WASHINGTON, Aug. 24, 2015 — Donald Trump is framing the 2016 election on the illegal immigration debate by adopting an early and divisive immigration plan. The plan has serious faults, but criticism must be aimed at improving his platform as well as the overall policy debate.
Immigration is not just a domestic issue. It is also a foreign policy test. How the presidential candidates address issues like illegal immigration will seriously affect their ability to engage matters of state in a constructive manner.
President George W. Bush pursued a national security agenda that often alienated foreigners. By invading Iraq without proper justification, for example, Bush raised concerns that the United State was becoming a national security threat to other countries. Often ignoring the concerns of the Saudis and dismissing the legitimate grievances of Iraqis, Bush further alienated Arabs while undermining his ability to wage war in Iraq and Afghanistan.
Similarly, contenders for the 2016 presidential election risk creating unnecessary foreign policy complications by engaging in divisive rhetoric and counterproductive policies.
Whoever is elected to White House in 2016 must be able to approach issues like immigration in a diplomatic manner. This means offering clear, effective policy options that address the interests of the American people while simultaneously engaging foreign powers to help alleviate the issues driving illegal immigration.
The George W. Bush administration, which pursued immigration reform in a responsible manner, struggled with the Middle East due to the Iraq and Afghanistan wars.
The next president will struggle with the Middle East, Russia, China and South America and serious global economic hazards. Unrest continue in the Middle East, the Ukraine crisis will require an eventual reset of U.S.-Russian relations, and China’s emergence as a global power will fuel conflict with the U.S. South America faces growing civil unrest due to a legacy of unaddressed socioeconomic conflicts.
Unfortunately, Donald Trump declared his intent to run for the presidency by categorizing illegal immigrants as criminals, rapists and degenerates. Trump’s sentiments and outrage from the Latin community ultimately cost him lucrative business relationships with Macy’s and NBC. Clearly, his views on illegal immigration hurt his standing with Mexicans.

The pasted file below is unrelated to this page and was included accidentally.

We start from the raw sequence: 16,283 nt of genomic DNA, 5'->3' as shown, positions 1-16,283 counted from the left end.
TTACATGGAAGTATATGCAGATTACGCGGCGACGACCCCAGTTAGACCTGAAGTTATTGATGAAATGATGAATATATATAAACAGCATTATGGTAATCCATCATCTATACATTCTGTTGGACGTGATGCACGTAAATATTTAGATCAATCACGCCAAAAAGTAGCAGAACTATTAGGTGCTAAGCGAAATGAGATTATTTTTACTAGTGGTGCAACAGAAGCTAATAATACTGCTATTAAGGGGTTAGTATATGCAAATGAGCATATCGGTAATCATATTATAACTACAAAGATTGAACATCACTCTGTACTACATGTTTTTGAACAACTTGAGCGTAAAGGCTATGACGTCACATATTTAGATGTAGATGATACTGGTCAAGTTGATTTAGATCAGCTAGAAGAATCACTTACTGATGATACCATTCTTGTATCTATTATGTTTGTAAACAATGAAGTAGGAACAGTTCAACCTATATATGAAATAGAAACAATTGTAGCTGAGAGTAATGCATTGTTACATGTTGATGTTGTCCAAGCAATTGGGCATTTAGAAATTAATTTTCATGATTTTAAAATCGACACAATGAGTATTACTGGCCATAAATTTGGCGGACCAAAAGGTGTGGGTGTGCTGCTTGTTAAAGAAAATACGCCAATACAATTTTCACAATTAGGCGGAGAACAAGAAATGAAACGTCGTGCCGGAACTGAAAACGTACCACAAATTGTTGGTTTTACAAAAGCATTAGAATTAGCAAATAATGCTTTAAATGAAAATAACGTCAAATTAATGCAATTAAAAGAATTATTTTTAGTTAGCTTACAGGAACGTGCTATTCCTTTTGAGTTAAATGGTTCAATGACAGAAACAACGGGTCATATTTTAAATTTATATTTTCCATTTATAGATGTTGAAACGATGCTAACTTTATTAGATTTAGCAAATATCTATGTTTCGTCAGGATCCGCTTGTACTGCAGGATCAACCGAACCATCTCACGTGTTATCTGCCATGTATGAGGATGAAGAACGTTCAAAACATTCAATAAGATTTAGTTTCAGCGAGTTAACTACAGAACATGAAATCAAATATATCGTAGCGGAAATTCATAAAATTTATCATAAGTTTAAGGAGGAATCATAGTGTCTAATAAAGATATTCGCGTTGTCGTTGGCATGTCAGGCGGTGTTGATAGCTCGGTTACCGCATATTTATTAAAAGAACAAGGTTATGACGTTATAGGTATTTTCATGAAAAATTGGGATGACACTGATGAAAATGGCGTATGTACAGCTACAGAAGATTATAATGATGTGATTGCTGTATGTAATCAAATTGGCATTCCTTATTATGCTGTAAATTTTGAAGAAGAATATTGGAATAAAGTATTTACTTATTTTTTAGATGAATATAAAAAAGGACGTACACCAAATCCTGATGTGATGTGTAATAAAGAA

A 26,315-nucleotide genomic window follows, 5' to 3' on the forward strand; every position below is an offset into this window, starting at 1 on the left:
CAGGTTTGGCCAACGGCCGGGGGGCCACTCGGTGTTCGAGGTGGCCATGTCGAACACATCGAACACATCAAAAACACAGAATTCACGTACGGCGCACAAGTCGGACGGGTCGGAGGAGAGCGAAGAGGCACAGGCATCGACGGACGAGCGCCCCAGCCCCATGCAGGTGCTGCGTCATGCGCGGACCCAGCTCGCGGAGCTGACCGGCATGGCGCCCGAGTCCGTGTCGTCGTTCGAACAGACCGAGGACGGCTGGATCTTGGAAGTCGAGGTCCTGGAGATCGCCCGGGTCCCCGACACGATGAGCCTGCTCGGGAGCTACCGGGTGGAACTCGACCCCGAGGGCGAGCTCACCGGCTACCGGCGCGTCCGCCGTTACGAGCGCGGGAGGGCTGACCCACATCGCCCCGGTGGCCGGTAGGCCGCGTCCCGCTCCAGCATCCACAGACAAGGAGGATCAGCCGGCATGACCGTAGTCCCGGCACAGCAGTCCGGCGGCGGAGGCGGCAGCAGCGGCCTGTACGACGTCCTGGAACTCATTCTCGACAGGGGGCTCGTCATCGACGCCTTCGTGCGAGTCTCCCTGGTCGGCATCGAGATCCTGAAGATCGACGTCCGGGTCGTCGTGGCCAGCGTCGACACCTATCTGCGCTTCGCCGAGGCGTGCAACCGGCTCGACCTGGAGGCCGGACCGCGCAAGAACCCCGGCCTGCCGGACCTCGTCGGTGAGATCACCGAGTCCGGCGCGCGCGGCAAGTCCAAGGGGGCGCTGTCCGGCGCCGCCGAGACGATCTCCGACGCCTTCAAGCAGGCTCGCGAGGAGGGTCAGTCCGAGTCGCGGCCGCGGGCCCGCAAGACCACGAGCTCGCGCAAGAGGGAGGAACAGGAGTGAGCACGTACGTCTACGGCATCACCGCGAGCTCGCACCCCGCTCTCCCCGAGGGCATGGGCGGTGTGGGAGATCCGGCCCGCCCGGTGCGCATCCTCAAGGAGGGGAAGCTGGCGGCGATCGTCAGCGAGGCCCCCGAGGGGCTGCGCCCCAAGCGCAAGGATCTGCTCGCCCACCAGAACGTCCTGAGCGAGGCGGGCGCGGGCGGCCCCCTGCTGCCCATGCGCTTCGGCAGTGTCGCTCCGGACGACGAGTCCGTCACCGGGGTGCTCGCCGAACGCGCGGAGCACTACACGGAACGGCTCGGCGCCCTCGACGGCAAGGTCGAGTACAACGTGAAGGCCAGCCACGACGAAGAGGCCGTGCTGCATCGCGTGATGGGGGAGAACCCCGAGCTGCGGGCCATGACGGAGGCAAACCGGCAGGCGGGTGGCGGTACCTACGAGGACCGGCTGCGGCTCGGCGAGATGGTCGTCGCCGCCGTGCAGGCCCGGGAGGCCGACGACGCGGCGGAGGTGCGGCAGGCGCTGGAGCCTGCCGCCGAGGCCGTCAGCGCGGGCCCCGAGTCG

Given the ongoing drug cartel war and massive civil unrest over government corruption, Mexico cannot simply be ignored by the United States. After all, Mexico shares a border with the United States and the need to build strong economic and national security partnership.
If threats of “Latin Spring” revolutions material into a regional phenomena, the U.S. cannot afford to diplomatically and economically disengage from its own hemisphere.
Although Trump’s plan resonates well among certain groups, it pursues the unrealistic goal of deporting all 11 million illegal immigrants living in the U.S. It seeks to strip away the birthright of U.S. citizenship and increases the fees for legal immigration. If Trump cannot adapt or respond to these key concerns about his policies, he will likely not do so well in the general election.
If Donald Trump and his political rivals want to be successful, they need to learn to confront illegal immigration without condemning Hispanics. Candidates can be tough on issues like illegal immigration, but they also need to recognize they are talking about people in need of solutions.
Instead of just condemning people in need, American and foreign policymakers must put forth policies that help solve the problem for everyone.